Everybody knows Lance Stephenson is a bad fit for the Charlotte Hornets. We all say so.
How many of us said so last July?
The Hornets had offered Utah’s Gordon Hayward a four-year contract for maximum money. They were trying to acquire a shooting guard star who would join starters Al Jefferson, Kemba Walker and Michael Kidd-Gilchrist and push this team to a place it had never been.
We all figured Utah would match Charlotte’s offer, but at least we could pretend. And when the Jazz forced us to stop pretending, we weren’t ready for the free-agent frenzy to end. The Hornets weren’t, either.
On July 21 they signed Stephenson, a shooting guard consolation prize. He couldn’t shoot like Hayward. But at 6-5 he could do almost everything else, and he was tough.
In a conversation with a Hornets player last summer, I called the Walker-Stephenson backcourt intriguing. That’s not the word he used. He said the match was poor. I’m not naming the player because I took no notes and used no tape recorder. I didn’t interview him. We sat in a small room and talked.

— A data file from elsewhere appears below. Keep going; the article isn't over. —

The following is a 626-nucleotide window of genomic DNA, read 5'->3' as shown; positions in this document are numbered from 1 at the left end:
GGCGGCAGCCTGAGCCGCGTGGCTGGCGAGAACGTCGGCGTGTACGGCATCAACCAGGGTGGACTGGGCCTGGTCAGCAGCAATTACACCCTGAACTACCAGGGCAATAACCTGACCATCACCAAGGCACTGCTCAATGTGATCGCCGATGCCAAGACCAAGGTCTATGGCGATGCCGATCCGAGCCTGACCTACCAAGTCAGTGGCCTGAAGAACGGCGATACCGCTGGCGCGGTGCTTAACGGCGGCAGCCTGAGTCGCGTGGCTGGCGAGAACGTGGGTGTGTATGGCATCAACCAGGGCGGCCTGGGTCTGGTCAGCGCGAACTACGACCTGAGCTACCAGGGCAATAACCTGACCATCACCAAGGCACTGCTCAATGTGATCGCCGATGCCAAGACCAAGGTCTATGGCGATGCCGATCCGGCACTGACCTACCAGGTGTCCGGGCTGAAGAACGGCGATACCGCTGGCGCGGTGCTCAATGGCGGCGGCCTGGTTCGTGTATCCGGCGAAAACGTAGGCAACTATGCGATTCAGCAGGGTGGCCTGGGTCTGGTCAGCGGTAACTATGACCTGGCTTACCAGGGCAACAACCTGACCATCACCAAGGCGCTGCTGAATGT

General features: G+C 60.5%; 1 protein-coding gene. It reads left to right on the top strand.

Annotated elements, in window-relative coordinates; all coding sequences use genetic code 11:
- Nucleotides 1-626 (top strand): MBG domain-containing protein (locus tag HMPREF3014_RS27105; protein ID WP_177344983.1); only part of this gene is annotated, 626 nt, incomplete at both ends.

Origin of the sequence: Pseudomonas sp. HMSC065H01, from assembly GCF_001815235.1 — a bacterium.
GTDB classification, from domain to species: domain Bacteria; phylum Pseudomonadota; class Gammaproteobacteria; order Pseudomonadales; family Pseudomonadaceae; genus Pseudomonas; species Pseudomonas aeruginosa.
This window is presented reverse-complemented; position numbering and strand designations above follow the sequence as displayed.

Both players are from New York City, he emphasized, and both would require the ball.
If you’re trying to hold your place on a New York playground, you’re not going to shoot from 22-feet and the let the wind alter your shot. You’re going to the basket. Walker and Stephenson do, and they can’t go to the basket without the basketball.
Walker should have the ball. He creates for others as well as himself. That the team has a shot to make the playoffs is in large part a testament to him.
The Hornets needed a shooter, and Stephenson isn’t. But they knew that.
Stephenson can rebound and he can pass. But his passes aren’t quick. He can beat a defender off the dribble, but it’s a long dribble. When he goes into it, Time Warner Cable’s concession stands suddenly attract a crowd. Yet after finally beating his man he is an adept and willing passer.
Stephenson is unselfish. He averages 4.7 assists, which trails only Walker. He also averages 6.6 rebounds, which trails only Jefferson and Kidd-Gilchrist.
The Hornets must now unmake their mistake. Although the trade fell through Friday, they were willing to give up Stephenson for journeyman guard Jarrett Jack and Walker’s former Connecticut teammate, Jeremy Lamb.
I would jump at that trade. Jack is fearless, and he’s a good scorer. Lamb is 6-5, 22 years old and offers a commodity Charlotte lacks – a sweet 3-point shot. He’s buried at Oklahoma City, especially after the Thunder’s recent acquisition of Dion Waiters.
There are players we hear little about who could contribute and perhaps thrive in Charlotte.
But a trade involving Stephenson would be less about who joins the roster than who leaves it.